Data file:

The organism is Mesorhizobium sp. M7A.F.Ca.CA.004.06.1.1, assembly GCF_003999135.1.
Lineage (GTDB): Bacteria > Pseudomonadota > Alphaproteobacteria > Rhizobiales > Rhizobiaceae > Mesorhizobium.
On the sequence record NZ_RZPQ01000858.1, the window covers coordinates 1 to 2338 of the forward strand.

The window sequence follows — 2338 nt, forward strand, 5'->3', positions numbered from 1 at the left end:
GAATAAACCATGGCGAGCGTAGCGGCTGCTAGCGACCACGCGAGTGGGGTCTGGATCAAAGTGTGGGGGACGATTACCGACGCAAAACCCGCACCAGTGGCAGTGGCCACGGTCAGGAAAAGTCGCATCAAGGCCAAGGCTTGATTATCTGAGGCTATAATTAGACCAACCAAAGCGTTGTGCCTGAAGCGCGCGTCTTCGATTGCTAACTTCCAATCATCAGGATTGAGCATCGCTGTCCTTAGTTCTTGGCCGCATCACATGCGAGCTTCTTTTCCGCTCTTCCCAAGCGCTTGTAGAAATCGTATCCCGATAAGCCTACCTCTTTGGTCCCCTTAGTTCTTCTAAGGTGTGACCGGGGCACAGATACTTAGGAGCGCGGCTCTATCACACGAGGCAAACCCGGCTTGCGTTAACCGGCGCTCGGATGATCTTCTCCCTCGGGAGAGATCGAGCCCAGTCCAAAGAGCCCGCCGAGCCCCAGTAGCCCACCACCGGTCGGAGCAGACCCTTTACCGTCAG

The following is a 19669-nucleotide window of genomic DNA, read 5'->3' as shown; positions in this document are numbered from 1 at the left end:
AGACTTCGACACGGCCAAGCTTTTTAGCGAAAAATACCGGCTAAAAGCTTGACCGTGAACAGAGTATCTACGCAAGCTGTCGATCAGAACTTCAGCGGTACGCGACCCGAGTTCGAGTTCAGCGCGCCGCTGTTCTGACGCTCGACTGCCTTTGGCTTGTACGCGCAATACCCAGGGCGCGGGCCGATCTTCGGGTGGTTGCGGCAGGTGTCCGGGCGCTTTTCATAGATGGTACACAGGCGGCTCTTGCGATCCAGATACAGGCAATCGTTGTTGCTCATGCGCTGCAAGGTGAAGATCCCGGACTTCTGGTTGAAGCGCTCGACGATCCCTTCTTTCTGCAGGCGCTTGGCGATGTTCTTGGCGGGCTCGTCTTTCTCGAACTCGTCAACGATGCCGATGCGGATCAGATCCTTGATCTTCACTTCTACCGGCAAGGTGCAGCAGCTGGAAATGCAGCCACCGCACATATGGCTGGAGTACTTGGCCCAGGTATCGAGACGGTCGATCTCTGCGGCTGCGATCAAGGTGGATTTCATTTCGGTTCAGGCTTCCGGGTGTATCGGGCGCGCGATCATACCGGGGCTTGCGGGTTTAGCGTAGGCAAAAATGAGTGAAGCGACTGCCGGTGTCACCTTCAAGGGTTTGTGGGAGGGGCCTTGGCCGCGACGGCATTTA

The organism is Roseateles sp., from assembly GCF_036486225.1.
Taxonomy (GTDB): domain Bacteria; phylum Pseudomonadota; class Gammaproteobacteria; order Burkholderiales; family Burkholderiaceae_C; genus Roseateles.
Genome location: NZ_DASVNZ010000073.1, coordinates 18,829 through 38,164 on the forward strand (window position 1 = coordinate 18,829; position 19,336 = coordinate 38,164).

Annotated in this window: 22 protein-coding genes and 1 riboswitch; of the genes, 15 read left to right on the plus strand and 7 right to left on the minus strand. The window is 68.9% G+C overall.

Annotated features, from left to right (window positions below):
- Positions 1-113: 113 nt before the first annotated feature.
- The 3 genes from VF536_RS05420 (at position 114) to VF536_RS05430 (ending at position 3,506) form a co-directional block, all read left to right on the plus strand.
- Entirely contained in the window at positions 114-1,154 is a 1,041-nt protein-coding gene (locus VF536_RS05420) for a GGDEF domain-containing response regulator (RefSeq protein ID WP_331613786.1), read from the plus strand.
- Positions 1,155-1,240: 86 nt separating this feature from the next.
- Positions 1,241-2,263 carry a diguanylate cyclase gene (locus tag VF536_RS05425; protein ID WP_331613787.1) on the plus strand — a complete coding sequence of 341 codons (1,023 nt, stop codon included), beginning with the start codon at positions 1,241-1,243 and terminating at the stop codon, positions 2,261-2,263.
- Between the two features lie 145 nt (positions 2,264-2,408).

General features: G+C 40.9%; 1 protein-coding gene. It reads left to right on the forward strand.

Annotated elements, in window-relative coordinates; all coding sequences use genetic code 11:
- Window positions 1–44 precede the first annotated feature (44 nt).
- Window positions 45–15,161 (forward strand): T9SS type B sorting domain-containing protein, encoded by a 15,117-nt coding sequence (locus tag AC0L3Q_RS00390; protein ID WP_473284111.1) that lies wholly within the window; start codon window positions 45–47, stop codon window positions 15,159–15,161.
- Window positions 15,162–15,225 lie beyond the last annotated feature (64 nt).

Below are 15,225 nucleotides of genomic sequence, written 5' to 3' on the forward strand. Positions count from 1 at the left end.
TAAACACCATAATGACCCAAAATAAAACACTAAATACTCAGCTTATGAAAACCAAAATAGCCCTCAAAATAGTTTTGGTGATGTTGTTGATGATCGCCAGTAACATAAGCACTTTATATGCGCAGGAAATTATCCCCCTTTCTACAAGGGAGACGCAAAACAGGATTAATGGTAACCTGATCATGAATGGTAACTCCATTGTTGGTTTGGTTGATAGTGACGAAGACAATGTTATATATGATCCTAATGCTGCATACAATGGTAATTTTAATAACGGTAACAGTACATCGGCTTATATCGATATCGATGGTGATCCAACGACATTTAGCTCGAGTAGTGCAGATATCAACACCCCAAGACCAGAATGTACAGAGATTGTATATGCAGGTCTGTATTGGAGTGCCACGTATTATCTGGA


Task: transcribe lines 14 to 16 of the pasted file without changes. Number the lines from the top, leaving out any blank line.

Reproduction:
- The 3 genes from VF536_RS05420 (at position 114) to VF536_RS05430 (ending at position 3,506) form a co-directional block, all read left to right on the plus strand.
- Entirely contained in the window at positions 114-1,154 is a 1,041-nt protein-coding gene (locus VF536_RS05420) for a GGDEF domain-containing response regulator (RefSeq protein ID WP_331613786.1), read from the plus strand.
- Positions 1,155-1,240: 86 nt separating this feature from the next.